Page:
Mariza Fado Curvo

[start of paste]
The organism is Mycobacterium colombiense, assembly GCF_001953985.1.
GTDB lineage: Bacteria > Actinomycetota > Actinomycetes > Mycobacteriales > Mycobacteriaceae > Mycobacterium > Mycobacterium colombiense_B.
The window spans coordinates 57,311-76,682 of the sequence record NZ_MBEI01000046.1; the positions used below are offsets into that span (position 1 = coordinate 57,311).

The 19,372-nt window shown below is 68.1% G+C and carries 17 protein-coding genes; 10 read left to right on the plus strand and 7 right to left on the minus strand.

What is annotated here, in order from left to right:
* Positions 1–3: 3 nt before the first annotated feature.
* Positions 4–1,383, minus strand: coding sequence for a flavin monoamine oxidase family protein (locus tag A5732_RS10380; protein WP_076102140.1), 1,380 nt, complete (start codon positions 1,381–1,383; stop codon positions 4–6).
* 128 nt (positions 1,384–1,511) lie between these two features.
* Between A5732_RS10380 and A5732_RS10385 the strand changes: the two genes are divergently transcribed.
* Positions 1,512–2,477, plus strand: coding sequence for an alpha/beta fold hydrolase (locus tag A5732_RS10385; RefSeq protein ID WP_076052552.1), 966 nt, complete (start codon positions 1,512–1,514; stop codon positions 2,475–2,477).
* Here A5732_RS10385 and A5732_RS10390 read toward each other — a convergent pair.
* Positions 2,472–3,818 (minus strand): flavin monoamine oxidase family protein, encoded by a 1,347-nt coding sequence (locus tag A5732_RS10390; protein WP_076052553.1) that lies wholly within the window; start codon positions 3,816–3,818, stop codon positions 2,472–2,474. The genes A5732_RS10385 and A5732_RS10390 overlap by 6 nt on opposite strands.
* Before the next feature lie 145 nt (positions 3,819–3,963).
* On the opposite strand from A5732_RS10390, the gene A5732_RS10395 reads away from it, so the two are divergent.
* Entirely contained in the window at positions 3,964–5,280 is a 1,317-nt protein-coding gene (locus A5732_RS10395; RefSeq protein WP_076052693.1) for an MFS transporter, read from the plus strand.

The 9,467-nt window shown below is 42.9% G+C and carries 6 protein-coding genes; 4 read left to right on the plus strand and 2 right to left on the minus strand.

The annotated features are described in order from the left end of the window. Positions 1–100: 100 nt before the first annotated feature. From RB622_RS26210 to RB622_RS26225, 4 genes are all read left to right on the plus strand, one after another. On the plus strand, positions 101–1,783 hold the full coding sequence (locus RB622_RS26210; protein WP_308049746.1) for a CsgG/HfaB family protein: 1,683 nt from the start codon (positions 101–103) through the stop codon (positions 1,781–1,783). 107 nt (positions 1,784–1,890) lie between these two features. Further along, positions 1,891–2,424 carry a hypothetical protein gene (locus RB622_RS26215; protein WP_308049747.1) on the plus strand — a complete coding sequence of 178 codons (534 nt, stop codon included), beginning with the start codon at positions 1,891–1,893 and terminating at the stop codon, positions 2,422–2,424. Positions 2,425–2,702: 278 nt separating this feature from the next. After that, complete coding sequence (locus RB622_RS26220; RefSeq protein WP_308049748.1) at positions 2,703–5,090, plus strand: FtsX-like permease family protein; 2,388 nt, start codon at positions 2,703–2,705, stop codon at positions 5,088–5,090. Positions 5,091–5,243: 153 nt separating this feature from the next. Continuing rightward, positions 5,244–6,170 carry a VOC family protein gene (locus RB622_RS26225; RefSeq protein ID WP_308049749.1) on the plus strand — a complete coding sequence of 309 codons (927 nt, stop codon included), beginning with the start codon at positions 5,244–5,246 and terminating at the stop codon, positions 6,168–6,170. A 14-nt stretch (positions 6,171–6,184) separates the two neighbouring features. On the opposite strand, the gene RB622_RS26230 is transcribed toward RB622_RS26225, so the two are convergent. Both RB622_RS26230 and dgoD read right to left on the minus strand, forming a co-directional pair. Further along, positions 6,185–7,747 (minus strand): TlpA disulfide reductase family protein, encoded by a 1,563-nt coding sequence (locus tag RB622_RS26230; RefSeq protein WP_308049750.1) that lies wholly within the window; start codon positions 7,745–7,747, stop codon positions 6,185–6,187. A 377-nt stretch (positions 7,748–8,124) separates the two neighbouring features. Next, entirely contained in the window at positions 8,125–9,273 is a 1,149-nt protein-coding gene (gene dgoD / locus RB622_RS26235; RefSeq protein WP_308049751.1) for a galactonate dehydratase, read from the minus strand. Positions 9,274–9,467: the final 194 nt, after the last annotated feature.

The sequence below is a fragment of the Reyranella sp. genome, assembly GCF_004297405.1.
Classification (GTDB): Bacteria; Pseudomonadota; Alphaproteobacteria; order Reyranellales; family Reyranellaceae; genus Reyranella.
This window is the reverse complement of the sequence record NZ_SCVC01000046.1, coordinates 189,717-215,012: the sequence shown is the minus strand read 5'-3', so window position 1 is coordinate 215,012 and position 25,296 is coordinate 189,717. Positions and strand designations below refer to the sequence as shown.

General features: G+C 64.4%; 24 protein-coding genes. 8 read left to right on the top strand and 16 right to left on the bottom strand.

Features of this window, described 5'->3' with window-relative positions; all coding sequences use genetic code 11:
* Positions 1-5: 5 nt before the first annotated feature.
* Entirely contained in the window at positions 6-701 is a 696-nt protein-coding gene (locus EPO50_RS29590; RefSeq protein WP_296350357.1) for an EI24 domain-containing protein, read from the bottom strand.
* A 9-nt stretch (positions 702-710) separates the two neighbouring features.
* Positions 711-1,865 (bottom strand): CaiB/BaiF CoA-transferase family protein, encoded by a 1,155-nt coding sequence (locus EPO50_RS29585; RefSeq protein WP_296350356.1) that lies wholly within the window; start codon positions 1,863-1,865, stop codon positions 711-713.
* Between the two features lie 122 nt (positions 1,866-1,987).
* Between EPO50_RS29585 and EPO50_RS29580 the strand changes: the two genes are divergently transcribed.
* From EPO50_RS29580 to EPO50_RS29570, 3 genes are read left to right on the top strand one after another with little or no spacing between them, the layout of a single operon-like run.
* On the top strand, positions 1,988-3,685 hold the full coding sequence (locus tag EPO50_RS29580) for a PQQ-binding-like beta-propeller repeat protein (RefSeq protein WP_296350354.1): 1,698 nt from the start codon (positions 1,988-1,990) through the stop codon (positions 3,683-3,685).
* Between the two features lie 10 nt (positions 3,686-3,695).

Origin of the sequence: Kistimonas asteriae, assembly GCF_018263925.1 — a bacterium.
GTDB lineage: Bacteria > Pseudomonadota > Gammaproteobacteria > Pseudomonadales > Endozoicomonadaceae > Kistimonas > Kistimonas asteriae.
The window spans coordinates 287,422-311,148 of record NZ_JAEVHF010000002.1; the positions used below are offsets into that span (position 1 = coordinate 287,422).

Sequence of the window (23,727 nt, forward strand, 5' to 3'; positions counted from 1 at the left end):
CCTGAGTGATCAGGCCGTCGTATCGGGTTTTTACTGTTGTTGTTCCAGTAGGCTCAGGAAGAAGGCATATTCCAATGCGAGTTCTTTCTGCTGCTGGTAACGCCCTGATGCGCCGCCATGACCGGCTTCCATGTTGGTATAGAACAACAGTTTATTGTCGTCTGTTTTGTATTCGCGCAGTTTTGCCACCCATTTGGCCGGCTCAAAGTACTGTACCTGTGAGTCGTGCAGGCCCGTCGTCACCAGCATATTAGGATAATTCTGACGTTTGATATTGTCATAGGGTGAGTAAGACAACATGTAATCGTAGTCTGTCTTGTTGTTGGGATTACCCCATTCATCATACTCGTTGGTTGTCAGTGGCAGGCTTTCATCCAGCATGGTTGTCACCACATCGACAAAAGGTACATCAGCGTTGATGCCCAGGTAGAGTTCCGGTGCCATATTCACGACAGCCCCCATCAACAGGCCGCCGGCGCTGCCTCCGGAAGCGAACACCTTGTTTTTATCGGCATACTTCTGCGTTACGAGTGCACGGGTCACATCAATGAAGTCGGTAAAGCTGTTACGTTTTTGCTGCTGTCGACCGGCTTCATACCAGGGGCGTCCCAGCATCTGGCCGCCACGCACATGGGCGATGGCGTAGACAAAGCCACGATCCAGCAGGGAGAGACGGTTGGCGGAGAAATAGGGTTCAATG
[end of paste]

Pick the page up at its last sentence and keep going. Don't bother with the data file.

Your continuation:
For an artist who has only recently come into her own with a debut in 2002 called Fado Em Mim, followed up by Fado Curvo, Mariza has taken the traditional Portugeuse folk scene and world music at large by storm. Perhaps this partly has to do with timing. The Mozambique-born singer’s sultry, lilting and powerfully emotive voice reverberates as a reminder of one of Portugal’s greatest fado singers, Amalia Rodrigues, who is as much a symbol of the nation’s artistic heritage as perhaps, Edith Piaf might have been for France. With Rodrigues’s death in 1999, Mariza’s emergence in the scene signals the passing on of tradition to a new generation. Whilst her debut paid reverence to her predecessor, Fado Curvo shows Mariza staking out her own territory with the traditional form. Fado was previously popularised in the global music scene by the Portuguese group Madredeus whose multi-instrumental layers gave a slightly richer texture to the folk tradition. But fado is primarily about conveying yearning, emphatic joy or melancholia with the sheer power of one’s lyrical and melodic intensity. Mariza chooses to do this with her remarkable voice, while producer Carlos Maria Trindade provides the sparsest of guitar accompaniment. The overall result is a meditatively paced, highly poeticised experience, with even touches of jazz thrown in (hence her own take on the form). The lyrics may read poorly in translation, but the method of singing alone can convey the nuances. A promising follow-up by fado’s new champion. (Times Square)